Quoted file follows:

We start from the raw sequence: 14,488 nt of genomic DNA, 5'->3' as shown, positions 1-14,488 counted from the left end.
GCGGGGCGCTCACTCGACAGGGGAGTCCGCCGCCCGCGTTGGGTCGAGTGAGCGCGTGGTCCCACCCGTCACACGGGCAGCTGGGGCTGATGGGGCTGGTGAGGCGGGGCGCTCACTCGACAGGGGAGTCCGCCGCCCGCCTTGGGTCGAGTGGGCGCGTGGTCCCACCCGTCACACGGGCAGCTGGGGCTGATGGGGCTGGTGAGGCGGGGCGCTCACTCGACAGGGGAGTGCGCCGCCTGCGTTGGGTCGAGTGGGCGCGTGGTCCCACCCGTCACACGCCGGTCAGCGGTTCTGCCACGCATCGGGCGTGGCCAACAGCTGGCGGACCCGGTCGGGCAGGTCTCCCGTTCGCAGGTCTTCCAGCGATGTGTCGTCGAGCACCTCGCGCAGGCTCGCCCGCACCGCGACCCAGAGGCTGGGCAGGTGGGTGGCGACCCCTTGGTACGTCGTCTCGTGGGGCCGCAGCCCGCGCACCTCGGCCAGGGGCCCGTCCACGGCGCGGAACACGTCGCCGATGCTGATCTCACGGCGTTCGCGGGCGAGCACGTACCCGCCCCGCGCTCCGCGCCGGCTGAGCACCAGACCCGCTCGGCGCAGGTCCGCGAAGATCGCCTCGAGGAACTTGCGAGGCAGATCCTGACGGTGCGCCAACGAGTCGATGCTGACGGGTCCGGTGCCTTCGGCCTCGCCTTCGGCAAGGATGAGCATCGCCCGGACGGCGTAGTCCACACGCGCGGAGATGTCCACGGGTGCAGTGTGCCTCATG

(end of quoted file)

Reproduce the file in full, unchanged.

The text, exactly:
We start from the raw sequence: 14,488 nt of genomic DNA, 5'->3' as shown, positions 1-14,488 counted from the left end.
GCGGGGCGCTCACTCGACAGGGGAGTCCGCCGCCCGCGTTGGGTCGAGTGAGCGCGTGGTCCCACCCGTCACACGGGCAGCTGGGGCTGATGGGGCTGGTGAGGCGGGGCGCTCACTCGACAGGGGAGTCCGCCGCCCGCCTTGGGTCGAGTGGGCGCGTGGTCCCACCCGTCACACGGGCAGCTGGGGCTGATGGGGCTGGTGAGGCGGGGCGCTCACTCGACAGGGGAGTGCGCCGCCTGCGTTGGGTCGAGTGGGCGCGTGGTCCCACCCGTCACACGCCGGTCAGCGGTTCTGCCACGCATCGGGCGTGGCCAACAGCTGGCGGACCCGGTCGGGCAGGTCTCCCGTTCGCAGGTCTTCCAGCGATGTGTCGTCGAGCACCTCGCGCAGGCTCGCCCGCACCGCGACCCAGAGGCTGGGCAGGTGGGTGGCGACCCCTTGGTACGTCGTCTCGTGGGGCCGCAGCCCGCGCACCTCGGCCAGGGGCCCGTCCACGGCGCGGAACACGTCGCCGATGCTGATCTCACGGCGTTCGCGGGCGAGCACGTACCCGCCCCGCGCTCCGCGCCGGCTGAGCACCAGACCCGCTCGGCGCAGGTCCGCGAAGATCGCCTCGAGGAACTTGCGAGGCAGATCCTGACGGTGCGCCAACGAGTCGATGCTGACGGGTCCGGTGCCTTCGGCCTCGCCTTCGGCAAGGATGAGCATCGCCCGGACGGCGTAGTCCACACGCGCGGAGATGTCCACGGGTGCAGTGTGCCTCATG